Inaccessible workplaces, normative departmental cultures and ‘ableist’ academic systems have all contributed to the continued underrepresentation and exclusion of disabled researchers in the Geosciences, according to an article published today (Thursday 8 June) in Nature Geosciences.
The article argues that changes to both working spaces and attitudes are urgently needed if institutions are to attract, safeguard and retain people with disabilities.
Anya Lawrence, a disabled early career researcher in the University of Birmingham’s School of Geography, Earth and Environmental Science and author of the piece says:
“Disabled geoscientists like myself face barrier after barrier on a daily basis just to get by in academia. My aim, in writing this article, was to capture some of the shared difficulties that disabled geoscientists experience, particularly struggles that may be less obvious or less apparent at a surficial level, but are significant nonetheless. For example, I think it may come as a surprise to some that traditional workplace cultures like communal coffee breaks can actually be a source of exclusion for those with disabilities. Likewise, ‘feeling sorry’ and showing pity for disabled colleagues could seem well-meaning but just serves to reinforce negative stereotypes towards disability.”
The article makes a series of suggestions about how those with disabilities can be attracted, supported and retained in academic geosciences such as university leaders taking advice from outside agencies with experience in embedding inclusion in the workplace, along with making visible commitments to disability-hiring initiatives.
Anya adds: “I think lots of examples of best practice are already out there in other sectors. It’s a case of whether people across the various different levels of the academic hierarchy from those in the highest leadership roles to the academics ‘on the ground’ and doing the research in Geoscience departments, are committed to creating respectful cultures and welcoming spaces for disabled scholars.”
“Although I have encountered many hurdles myself, I am very fortunate in that I have an amazingly supportive supervisor and head of school and also my parents who everyday face the challenge of caring for a disabled child with nothing but great courage and selflessness. I realise that so many disabled researchers just don’t have this kind of close support network and are quite isolated and alone in academia.”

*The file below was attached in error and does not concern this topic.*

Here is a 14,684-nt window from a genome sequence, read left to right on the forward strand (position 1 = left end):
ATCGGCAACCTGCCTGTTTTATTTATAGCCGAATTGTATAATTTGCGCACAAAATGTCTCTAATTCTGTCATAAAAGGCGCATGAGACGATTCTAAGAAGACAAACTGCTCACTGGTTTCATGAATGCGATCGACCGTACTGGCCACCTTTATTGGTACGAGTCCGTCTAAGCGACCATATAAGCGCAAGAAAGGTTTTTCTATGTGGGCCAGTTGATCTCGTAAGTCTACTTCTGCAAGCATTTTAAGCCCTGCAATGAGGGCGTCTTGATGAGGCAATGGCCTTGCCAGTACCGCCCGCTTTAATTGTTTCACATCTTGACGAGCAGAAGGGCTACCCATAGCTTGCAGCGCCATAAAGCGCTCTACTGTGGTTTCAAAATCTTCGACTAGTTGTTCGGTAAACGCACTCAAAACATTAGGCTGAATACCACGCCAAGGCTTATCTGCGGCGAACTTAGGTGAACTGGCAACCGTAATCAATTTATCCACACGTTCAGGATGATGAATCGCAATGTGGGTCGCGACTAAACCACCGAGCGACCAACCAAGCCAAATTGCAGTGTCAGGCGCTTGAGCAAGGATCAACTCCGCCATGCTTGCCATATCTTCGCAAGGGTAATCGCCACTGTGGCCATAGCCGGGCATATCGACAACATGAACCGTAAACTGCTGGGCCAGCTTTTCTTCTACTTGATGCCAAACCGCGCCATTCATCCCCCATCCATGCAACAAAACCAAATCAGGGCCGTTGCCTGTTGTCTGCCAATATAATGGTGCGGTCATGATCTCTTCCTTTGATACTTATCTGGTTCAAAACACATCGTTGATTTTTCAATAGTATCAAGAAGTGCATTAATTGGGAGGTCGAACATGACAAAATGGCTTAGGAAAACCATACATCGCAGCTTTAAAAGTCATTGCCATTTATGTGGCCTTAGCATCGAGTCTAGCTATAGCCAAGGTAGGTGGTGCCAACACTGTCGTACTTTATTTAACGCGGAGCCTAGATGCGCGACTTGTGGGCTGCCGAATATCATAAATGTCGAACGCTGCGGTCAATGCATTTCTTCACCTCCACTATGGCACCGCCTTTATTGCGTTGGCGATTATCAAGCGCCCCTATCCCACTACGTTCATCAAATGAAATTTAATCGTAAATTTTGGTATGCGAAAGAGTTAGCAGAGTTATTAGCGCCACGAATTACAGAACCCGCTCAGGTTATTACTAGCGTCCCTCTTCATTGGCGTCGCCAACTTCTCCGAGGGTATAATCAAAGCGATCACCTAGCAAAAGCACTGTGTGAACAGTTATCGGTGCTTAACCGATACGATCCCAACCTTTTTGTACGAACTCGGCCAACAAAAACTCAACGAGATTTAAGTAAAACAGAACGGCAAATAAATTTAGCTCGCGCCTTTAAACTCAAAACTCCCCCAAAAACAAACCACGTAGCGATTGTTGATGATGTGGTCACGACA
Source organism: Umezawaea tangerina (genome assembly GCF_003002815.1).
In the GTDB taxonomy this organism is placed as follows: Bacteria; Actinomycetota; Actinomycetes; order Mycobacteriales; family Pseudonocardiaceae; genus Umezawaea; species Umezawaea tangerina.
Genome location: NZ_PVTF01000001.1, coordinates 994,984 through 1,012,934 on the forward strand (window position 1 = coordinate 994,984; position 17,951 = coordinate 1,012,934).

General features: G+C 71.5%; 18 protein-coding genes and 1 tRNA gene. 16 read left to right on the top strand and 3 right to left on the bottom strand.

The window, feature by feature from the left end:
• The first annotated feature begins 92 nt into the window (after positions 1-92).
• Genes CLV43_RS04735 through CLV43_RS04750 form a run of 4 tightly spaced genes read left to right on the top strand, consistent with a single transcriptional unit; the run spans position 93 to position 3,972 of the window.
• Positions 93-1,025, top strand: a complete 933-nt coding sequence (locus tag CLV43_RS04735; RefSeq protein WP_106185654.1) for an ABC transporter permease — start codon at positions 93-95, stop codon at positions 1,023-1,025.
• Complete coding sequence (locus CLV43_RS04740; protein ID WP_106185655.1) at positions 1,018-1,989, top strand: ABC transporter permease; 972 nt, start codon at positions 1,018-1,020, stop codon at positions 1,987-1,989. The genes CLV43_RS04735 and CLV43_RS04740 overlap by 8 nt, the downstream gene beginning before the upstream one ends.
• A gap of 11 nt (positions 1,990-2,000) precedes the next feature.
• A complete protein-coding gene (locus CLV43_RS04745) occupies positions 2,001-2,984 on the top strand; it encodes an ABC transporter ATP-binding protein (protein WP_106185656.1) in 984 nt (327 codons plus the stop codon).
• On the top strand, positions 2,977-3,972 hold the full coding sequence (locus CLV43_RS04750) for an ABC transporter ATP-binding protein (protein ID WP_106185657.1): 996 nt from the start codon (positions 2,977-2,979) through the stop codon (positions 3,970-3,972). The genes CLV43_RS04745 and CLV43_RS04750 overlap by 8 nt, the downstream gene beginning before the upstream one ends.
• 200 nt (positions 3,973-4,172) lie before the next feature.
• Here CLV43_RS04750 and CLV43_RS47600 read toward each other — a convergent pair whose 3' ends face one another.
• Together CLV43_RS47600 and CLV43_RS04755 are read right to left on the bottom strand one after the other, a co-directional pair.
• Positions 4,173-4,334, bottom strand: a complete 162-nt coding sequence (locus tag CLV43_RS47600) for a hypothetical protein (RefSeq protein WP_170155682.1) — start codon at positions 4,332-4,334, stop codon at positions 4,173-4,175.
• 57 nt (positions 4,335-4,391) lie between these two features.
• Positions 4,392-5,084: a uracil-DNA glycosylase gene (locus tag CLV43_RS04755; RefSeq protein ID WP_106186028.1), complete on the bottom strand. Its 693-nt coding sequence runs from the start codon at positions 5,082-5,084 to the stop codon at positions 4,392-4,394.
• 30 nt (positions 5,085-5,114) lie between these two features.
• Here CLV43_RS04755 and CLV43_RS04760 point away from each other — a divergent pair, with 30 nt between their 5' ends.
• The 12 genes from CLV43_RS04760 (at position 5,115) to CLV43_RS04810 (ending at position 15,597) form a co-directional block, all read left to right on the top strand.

Another potential initiative outlined in the article is increased collaborative research involving mixed groups of disabled and non-disabled geoscientists.
“Collaborating with other geoscientists without disabilities or with different disabilities to me has been really beneficial not only at a personal level but for the research itself,” says Anya. “By working with people who have different opinions, life experiences and areas of expertise from myself I have learnt so much; I have been prompted to try new methods and analytical techniques, publish my findings in outlets I hadn’t even heard of and think critically about my research at every stage of the process – all of which wouldn’t have been possible had I kept going it alone.”
“It’s also just nice to feel included and valued- working with people who appreciate my involvement and view disability as being different, not deficient, means the world to me. To this end I would like to thank the editors of Nature Geoscience, especially Dr James Super and Dr Simon Harold for being sensitive and deeply respectful in their communication and, most of all, for inviting someone with lived experience of disability to contribute to the discussion on disability in the geosciences!”
Notes to editors:
The University of Birmingham is ranked amongst the world’s top 100 institutions. Its work brings people from across the world to Birmingham, including researchers, teachers and more than 6,500 international students from over 150 countries.